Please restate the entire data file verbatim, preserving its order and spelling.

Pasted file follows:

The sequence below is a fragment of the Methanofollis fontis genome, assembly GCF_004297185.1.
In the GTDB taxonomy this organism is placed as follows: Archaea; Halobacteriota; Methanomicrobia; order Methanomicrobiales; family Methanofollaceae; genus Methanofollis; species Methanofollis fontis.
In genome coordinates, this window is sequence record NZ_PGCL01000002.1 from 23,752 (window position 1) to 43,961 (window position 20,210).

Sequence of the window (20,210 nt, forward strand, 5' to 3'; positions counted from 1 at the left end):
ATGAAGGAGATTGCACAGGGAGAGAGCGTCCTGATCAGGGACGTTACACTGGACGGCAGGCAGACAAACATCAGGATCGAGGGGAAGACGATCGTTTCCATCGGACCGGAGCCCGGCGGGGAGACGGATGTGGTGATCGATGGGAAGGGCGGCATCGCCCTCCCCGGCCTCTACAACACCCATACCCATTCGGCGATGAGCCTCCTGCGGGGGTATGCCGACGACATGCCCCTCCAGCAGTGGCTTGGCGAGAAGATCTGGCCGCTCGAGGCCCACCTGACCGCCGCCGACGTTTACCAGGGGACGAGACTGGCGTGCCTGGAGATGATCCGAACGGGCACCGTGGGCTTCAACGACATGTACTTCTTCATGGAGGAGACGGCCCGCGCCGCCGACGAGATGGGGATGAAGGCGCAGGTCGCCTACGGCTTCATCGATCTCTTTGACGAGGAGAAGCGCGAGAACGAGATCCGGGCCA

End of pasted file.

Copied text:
The sequence below is a fragment of the Methanofollis fontis genome, assembly GCF_004297185.1.
In the GTDB taxonomy this organism is placed as follows: Archaea; Halobacteriota; Methanomicrobia; order Methanomicrobiales; family Methanofollaceae; genus Methanofollis; species Methanofollis fontis.
In genome coordinates, this window is sequence record NZ_PGCL01000002.1 from 23,752 (window position 1) to 43,961 (window position 20,210).

Sequence of the window (20,210 nt, forward strand, 5' to 3'; positions counted from 1 at the left end):
ATGAAGGAGATTGCACAGGGAGAGAGCGTCCTGATCAGGGACGTTACACTGGACGGCAGGCAGACAAACATCAGGATCGAGGGGAAGACGATCGTTTCCATCGGACCGGAGCCCGGCGGGGAGACGGATGTGGTGATCGATGGGAAGGGCGGCATCGCCCTCCCCGGCCTCTACAACACCCATACCCATTCGGCGATGAGCCTCCTGCGGGGGTATGCCGACGACATGCCCCTCCAGCAGTGGCTTGGCGAGAAGATCTGGCCGCTCGAGGCCCACCTGACCGCCGCCGACGTTTACCAGGGGACGAGACTGGCGTGCCTGGAGATGATCCGAACGGGCACCGTGGGCTTCAACGACATGTACTTCTTCATGGAGGAGACGGCCCGCGCCGCCGACGAGATGGGGATGAAGGCGCAGGTCGCCTACGGCTTCATCGATCTCTTTGACGAGGAGAAGCGCGAGAACGAGATCCGGGCCA